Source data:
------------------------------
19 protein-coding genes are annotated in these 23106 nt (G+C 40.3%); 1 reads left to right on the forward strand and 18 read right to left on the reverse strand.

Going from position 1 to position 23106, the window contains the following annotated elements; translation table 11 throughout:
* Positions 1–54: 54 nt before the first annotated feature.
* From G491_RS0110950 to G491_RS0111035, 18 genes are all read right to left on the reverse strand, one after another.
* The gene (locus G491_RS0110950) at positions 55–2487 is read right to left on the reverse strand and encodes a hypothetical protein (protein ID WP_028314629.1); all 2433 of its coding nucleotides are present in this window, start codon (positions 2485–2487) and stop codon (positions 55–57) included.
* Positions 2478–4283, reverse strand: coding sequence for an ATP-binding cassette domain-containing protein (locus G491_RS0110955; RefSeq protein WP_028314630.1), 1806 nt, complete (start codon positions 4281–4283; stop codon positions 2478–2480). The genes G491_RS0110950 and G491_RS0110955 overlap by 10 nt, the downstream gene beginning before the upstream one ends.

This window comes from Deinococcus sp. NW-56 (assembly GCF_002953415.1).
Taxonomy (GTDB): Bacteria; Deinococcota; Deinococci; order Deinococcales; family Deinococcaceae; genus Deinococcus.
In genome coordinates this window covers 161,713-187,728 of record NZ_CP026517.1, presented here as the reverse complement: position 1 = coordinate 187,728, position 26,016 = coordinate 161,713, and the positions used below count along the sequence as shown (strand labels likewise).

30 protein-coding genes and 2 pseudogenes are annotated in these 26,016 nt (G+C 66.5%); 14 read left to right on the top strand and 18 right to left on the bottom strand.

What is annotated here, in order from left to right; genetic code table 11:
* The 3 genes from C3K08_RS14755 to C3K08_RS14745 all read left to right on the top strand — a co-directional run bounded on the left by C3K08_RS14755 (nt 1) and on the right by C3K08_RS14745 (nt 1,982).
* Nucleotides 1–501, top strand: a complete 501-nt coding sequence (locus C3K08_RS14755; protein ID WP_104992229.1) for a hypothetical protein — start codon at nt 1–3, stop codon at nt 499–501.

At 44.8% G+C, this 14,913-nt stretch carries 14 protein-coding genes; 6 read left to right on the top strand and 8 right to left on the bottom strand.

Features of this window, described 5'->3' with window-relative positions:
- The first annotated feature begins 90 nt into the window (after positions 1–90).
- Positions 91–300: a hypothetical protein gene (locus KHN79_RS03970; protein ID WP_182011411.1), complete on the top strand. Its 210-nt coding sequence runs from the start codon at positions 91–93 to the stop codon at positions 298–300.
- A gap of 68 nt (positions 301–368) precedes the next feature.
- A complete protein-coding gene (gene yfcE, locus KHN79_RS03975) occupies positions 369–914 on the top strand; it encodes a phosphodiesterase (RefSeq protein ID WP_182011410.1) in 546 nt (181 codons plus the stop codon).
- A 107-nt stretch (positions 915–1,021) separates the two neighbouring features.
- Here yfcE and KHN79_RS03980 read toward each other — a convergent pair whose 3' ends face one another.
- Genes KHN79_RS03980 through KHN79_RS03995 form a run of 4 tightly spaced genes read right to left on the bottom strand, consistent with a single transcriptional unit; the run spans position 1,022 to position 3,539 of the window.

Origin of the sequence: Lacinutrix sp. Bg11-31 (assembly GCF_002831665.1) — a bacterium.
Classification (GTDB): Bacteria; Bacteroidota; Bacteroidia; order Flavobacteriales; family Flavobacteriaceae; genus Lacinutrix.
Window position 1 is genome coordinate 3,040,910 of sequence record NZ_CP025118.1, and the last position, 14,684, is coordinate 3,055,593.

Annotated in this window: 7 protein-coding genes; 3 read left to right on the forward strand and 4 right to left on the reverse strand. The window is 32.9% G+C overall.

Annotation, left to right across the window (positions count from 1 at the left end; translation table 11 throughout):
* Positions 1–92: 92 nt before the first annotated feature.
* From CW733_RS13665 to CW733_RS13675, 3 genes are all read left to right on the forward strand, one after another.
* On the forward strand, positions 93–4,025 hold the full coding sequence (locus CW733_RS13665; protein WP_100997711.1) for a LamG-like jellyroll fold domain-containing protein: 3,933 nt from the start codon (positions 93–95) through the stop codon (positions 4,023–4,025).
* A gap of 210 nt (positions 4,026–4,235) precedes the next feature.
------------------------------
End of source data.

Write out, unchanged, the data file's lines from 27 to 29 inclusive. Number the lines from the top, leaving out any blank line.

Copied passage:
Annotation, left to right across the window (positions count from 1 at the left end; translation table 11 throughout):
* Positions 1–92: 92 nt before the first annotated feature.
* From CW733_RS13665 to CW733_RS13675, 3 genes are all read left to right on the forward strand, one after another.